Do you have an active dog who is always hungry? Have you ever wondered if you’re really giving your pup enough food to support their active lifestyle? What about the reverse? Are you feeding your moderately active dog as much as a long-distance sled dog? That’s probably only going to lead to weight gain or other health problems. So what really constitutes an active dog and how many calories do they really need? We break it down for you here!
If you’ve ever ordered Ollie for your pup, you know one of the first questions we ask is how active is your pup?
The definition of active is kind of subjective so if you’ve ever questioned your response here are a few things to consider.
We categorize dogs three ways for the purpose of onboarding our new pet parents:
Hyper: Only stops running and jumping to eat
Pretty active: Loves to play and will go on longer walks
Not very active: Mostly sleeps during the day. Prefers shorter walks
These categories should cover most pup’s activity levels and needs. Another question we ask our pet parents is what their pups weight (we really don’t mean to be rude) and what their ideal weight is.
These questions let us adjust your pet’s customized meal plan to help them safely lose or gain weight gradually over time. If your pup is severely under or overweight you will also want to share your meal plan with your dog’s vet and get some feedback from them.
If your “hyper” dog is actually an elite canine athlete you may want to have a vet or veterinary nutritionist work with you on a plan to keep your dog in the optimal shape. This might include additional feedings or supplements designed for canine athletes.
While The Association of American Feed Control Officials says that most healthy dogs who eat a balanced diet don’t need supplements – it might be worth exploring in this situation. Your elite athlete has different nutritional needs than the "average" pet.
Even if your pup is not competing in high-level dog sports, consistently participating in activities like running distances, hiking, swimming or even participating in recreational sports like agility or flyball can increase your pup’s needs for additional nutrition. This will really be dependent on the frequency, and intensity of your dog’s participation as well as their age, size and breed.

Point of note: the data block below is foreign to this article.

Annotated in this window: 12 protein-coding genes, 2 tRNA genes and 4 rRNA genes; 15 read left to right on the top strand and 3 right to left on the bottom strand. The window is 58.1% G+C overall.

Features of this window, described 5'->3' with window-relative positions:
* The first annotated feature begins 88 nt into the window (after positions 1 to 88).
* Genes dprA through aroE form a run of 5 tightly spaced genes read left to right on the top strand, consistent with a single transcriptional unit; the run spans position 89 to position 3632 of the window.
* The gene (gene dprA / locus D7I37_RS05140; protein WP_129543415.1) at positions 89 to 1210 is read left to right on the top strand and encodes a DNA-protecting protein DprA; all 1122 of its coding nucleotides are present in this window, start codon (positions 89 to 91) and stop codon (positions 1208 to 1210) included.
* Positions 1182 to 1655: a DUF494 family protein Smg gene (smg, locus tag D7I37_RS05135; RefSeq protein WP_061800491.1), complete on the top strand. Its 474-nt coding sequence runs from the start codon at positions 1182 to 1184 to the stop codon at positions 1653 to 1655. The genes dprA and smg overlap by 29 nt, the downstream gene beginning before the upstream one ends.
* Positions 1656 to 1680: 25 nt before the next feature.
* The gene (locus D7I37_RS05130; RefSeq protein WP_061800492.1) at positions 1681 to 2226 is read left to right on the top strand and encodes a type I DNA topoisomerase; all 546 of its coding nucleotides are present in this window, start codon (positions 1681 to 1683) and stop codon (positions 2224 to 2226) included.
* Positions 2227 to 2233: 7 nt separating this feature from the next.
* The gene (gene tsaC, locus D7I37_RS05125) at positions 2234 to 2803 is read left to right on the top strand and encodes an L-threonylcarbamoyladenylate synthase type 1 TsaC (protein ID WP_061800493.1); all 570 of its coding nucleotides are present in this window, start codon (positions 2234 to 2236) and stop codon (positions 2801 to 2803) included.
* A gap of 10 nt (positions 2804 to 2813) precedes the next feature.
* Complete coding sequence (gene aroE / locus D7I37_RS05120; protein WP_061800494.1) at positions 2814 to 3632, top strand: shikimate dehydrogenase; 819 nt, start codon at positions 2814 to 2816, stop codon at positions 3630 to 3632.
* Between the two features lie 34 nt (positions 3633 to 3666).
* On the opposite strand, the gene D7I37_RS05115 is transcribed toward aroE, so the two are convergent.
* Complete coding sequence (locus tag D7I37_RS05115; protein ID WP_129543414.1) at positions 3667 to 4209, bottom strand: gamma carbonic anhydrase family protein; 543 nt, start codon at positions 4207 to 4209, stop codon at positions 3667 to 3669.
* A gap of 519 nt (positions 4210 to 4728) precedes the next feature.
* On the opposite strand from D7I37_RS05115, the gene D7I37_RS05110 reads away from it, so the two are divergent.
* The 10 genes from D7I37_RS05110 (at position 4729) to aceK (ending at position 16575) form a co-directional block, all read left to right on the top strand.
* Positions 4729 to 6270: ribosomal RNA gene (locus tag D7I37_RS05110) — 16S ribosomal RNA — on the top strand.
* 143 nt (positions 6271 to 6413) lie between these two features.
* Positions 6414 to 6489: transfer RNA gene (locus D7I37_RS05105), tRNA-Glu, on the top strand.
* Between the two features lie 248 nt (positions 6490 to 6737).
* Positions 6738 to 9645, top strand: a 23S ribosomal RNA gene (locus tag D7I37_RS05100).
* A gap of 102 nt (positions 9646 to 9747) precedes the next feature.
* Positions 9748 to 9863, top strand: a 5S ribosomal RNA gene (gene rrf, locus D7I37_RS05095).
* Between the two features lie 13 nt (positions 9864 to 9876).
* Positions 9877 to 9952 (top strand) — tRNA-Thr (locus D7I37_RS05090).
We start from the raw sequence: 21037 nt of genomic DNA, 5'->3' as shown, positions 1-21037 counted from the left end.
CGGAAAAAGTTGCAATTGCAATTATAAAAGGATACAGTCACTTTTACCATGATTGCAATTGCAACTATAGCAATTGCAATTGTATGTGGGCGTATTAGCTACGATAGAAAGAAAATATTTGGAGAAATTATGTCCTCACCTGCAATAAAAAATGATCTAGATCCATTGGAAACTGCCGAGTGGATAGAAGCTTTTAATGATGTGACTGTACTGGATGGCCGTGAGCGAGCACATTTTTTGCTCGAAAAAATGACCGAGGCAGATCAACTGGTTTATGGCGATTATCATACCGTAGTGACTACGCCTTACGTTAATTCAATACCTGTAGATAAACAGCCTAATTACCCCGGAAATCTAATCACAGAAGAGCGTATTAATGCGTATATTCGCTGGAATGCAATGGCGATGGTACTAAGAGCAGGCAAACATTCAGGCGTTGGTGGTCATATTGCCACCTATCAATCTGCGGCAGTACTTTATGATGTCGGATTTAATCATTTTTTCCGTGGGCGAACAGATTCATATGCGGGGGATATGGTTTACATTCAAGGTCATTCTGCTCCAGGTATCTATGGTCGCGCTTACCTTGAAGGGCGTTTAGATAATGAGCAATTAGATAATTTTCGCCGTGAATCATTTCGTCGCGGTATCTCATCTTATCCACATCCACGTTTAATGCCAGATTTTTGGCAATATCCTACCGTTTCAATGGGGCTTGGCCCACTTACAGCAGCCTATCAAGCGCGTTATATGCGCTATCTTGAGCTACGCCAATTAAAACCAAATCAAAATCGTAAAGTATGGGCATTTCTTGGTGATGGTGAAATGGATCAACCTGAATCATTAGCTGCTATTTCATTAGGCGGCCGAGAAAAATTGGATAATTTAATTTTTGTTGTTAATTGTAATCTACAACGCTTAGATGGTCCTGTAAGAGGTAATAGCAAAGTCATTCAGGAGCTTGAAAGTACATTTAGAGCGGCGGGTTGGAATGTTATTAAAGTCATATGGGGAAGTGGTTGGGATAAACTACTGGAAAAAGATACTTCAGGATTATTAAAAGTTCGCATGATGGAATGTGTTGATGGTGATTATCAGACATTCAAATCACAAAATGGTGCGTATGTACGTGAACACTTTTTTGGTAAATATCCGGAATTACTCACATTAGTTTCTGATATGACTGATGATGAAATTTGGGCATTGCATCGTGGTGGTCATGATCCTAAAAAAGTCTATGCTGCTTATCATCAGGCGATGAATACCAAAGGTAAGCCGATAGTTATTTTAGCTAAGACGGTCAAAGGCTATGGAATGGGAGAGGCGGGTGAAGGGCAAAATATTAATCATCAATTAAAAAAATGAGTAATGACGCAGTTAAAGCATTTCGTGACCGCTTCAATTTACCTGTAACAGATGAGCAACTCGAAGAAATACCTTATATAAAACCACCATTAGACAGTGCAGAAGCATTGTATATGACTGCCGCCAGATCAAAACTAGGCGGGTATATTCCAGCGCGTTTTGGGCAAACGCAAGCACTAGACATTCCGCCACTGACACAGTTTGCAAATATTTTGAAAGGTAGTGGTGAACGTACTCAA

The best way to know if your dog is just looking for a handout or really needs additional nutrition is to pay attention to your dog’s body shape, energy level and how quickly they recover from activity. Most vets and veterinary nutritionists use a numeric body score that is similar to the Body Mass Index (BMI) in humans. The dog scales range from 1-5 or 1-9 depending on the scale used. In either case a 1 is emaciated or very thin and a 5 or a 9 is morbidly obese.
If your pup is underweight and seems lethargic, you can talk to your vet about trying to increase their food gradually. You also want to be sure your pup is getting enough sleep. If that doesn’t help check back in with your vet or bring in a veterinary nutritionist for a consult. They can help you find the optimal diet for your dog. At Ollie, we do have a veterinary nutritionist help us formulate our recipes to ensure they are not just tasty but also optimally nutritious for as many pups as possible.
Low energy or more sedintary dogs also need careful attention paid to their nutritional needs. These pups are more prone to obesity than their more active counterparts. As a pet parent you want to find that sweet spot where your pup is maintaining a healthy weight. Even if exercise isn’t your pup’s favorite thing, talk to your vet about the ideal amount of time they should spend doing some light exercise like walking. This will help your pup live a long and healthy life!
Like humans, dog’s metabolism slows down as they age, so you may need to re-evaluate your dog’s diet periodically. This is another reason why it is important to keep up with your dog’s annual wellness vet visits. Your vet will be able to tell you if your pup is gaining weight – especially if your pup is gaining too much weight for their body.
The Ollie blog is devoted to helping pet parents lead healthier lives with their pups. If you want to learn more about our fresh, human-grade food, check out MyOllie.com.
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